Confronting the realities of environmental racism in Canada

When racism and the environment intersect, it’s our communities that suffer.
In the opening essay of a new series, journalist Denée Rudder reflects on some of the ways that environmental racism can affect our communities and neighbourhoods.

In Nova Scotia, my family has long had to confront the realities of environmental racism — even if we didn’t always have a name for it. Before I had even heard of the term, it was hard to miss the disparities between North Preston — a predominantly Black community home to my family — and neighbouring areas. 

My family’s ties to Nova Scotia go back at least 10 generations. My mom was born and raised there, and a lot of my family is still there, including my grandma as well as many of my aunts, uncles, great-grandparents, and cousins.

A few years ago, I visited my family in Nova Scotia for Christmas. After dinner at my grandma’s, a handful of us went for a drive, with my uncle behind the wheel, to look at all the holiday decorations and lights. 

Driving through North Preston, I noticed illegally dumped garbage and piles of trash everywhere; a stark reminder of the government’s neglect of this neighbourhood. I remember being shocked, but my family was unfazed. They said this is how it’s always been and that’s just the way it is.

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As we drove out of the community, my surroundings began to look very different: the streets were clear and well-maintained. It felt like another world. I wondered why there was such a drastic difference between the areas we were driving through.

Environmental racism is a term I learned of only recently, despite it being something my family, from one generation to the next, has experienced first-hand.

The documentary that really put everything into perspective for me was There’s Something in the Water, a film directed by Elliot Page and Ian Daniel, based on a book of the same name by Ingrid Waldron, about the effects of environmental racism in Indigenous and Black communities, particularly in Nova Scotia.

The film hit close to home. In the scene where playwright Louise Delisle drives through her community in Shelburne, it felt so familiar to my family’s neighbourhood in North Preston — the accents, the way the houses are constructed, how Delisle waved to everyone as one typically does in a small, tight-knit community.

Watching the film gave me a better understanding of what has happened — and what is happening — to our communities.

The term environmental racism was coined in 1982 by Benjamin Chavis, a U.S. civil rights leader.

It’s defined as “racial discrimination in environmental policymaking, the enforcement of regulations and laws, the deliberate targeting of communities of colour for toxic waste facilities, the official sanctioning of the life-threatening presence of poisons and pollutants in our communities, and the history of excluding people of colour from the leadership of the ecology movements.”

Although environmental racism is not a new concept, there still seems to be a lack of awareness and understanding of how the environment and racism can intersect.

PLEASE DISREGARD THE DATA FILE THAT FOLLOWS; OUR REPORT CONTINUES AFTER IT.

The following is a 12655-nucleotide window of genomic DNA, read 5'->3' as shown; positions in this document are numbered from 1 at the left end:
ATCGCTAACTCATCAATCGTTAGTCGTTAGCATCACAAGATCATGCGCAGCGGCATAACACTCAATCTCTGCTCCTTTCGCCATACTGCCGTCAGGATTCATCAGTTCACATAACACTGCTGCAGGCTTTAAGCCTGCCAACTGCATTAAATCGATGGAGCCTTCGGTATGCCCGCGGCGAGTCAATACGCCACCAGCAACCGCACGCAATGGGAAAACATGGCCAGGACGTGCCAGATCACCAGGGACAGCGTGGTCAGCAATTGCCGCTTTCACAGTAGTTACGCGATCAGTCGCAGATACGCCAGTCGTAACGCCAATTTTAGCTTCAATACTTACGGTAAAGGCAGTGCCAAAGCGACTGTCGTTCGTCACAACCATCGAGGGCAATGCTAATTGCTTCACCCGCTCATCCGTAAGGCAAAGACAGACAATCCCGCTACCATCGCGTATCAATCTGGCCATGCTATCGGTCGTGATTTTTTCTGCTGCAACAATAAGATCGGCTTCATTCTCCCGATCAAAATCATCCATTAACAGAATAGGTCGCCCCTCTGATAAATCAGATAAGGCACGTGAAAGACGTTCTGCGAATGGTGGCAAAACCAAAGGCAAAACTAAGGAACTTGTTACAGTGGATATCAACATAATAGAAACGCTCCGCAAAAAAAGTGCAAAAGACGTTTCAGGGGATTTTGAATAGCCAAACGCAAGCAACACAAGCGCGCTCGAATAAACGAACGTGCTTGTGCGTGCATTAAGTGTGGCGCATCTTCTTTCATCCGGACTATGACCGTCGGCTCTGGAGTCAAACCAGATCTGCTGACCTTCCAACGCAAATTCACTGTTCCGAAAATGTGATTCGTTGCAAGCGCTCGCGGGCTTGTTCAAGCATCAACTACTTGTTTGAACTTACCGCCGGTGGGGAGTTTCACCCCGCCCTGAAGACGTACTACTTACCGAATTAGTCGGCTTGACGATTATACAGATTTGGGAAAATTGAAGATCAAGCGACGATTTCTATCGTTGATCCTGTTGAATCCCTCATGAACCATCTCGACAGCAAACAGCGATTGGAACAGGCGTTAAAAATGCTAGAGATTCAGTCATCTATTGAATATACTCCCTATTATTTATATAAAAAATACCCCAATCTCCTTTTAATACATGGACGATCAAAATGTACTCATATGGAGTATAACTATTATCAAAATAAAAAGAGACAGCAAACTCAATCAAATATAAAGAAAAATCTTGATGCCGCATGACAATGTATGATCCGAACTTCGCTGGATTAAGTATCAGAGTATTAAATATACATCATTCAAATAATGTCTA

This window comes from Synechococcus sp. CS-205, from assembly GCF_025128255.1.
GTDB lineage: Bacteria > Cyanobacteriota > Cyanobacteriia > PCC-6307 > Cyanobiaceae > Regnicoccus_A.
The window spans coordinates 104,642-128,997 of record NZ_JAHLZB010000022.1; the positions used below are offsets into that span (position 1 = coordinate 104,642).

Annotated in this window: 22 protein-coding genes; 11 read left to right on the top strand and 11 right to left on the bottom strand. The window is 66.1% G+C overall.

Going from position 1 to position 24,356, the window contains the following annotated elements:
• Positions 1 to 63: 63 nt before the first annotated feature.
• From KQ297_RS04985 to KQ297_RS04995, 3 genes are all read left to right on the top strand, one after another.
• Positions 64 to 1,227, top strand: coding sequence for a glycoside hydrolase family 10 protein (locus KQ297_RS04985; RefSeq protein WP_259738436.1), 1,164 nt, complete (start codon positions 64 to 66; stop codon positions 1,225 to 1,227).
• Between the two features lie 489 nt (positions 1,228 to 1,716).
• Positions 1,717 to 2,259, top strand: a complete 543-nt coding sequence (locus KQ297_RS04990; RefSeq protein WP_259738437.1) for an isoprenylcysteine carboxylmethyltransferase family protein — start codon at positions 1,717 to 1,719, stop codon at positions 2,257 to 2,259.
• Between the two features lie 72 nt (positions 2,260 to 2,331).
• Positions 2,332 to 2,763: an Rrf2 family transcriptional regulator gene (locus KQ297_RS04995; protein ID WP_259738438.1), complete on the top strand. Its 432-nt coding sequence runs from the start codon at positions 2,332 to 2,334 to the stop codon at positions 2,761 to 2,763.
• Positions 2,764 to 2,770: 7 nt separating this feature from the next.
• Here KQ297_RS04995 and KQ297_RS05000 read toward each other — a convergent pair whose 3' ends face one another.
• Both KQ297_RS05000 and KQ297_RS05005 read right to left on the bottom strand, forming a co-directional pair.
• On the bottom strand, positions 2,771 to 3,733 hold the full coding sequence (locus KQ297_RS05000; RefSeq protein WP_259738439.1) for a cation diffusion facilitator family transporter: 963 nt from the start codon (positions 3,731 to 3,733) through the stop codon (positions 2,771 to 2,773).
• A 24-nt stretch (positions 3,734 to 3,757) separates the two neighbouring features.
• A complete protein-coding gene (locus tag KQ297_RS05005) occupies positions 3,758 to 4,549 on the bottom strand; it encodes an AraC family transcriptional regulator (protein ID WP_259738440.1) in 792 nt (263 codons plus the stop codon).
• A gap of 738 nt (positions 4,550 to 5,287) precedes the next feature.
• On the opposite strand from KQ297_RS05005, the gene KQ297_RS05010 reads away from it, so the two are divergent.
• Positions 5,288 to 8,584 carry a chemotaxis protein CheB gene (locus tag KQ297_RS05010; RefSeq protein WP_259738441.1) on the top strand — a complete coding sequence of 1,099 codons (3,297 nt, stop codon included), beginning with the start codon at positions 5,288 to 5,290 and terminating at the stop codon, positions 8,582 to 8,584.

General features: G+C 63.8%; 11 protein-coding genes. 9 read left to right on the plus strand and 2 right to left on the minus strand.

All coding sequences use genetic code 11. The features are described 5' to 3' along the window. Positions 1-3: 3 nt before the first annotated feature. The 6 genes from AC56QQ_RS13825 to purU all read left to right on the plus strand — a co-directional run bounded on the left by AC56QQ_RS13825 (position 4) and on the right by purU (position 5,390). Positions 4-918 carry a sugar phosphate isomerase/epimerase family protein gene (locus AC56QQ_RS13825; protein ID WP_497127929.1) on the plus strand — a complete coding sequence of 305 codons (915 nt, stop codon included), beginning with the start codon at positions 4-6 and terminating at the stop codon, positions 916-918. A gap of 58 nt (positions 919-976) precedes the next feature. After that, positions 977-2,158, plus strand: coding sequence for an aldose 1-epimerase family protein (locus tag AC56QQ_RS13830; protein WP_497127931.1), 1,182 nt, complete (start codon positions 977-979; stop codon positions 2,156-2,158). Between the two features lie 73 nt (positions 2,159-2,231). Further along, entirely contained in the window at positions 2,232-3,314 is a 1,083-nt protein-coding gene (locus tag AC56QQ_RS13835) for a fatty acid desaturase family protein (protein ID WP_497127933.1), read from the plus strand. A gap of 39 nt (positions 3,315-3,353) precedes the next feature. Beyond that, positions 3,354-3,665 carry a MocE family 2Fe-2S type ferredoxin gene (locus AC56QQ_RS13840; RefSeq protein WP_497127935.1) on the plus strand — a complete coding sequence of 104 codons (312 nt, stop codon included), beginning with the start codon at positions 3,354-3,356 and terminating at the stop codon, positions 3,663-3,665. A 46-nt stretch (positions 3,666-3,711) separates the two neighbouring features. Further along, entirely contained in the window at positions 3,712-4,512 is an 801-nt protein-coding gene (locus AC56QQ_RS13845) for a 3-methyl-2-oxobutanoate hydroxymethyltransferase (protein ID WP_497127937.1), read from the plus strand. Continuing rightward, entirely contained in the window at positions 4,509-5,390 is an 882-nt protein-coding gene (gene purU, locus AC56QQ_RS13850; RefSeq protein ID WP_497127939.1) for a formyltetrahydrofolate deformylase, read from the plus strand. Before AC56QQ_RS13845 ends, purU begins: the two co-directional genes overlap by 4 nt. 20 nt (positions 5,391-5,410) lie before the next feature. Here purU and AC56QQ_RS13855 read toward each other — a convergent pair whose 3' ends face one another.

Environmental racism presents itself in many ways, including when policies are implemented to allow harmful projects to exist in marginalized communities. To make things worse, the clean-up rates of these harmful contaminants and pollutants in these communities are often slow. As a result, those in the community must suffer from the consequences, which could include being forced to relocate.

The people and communities who suffer most from the consequences are often left out of crucial conversations. They lack political power and representation in mainstream environmental groups and decision-making boards. 

But in order for there to be any meaningful change, we need to listen to the people who are directly impacted.

In the coming weeks, follow our new series as we take you throughout the country to hear from experts and people affected by environmental racism. 

The first-hand accounts include a look at the mining industry in Yukon; oil-sands contamination in Alberta; the hydro-flooding catastrophe in Manitoba; the air pollution affecting Indigenous communities in Chemical Valley, in Southern Ontario; and the impact of a dump adjacent to a historically Black community in Nova Scotia.

Collectively, they reveal the breadth of environmental racism in this country and the ongoing damage to the communities affected. While the scope of the problem is daunting, there are possible solutions and ways to take action.

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What you can do to learn more

Read: There’s Something In The Water (Fernwood Publishing) 
“Ingrid R. G. Waldron examines the legacy of environmental racism and its health impacts in Indigenous and Black communities in Canada, using Nova Scotia as a case study, and the grassroots resistance activities by Indigenous and Black communities against the pollution and poisoning of their communities.”

Watch: Environmental Racism in Nova Scotia (NB Media Co-op) 
A recorded panel discussion on environmental racism in Nova Scotia with Dr. Ingrid Waldron, Michelle Francis-Denny, Dorene Bernard and Louise Delisle.


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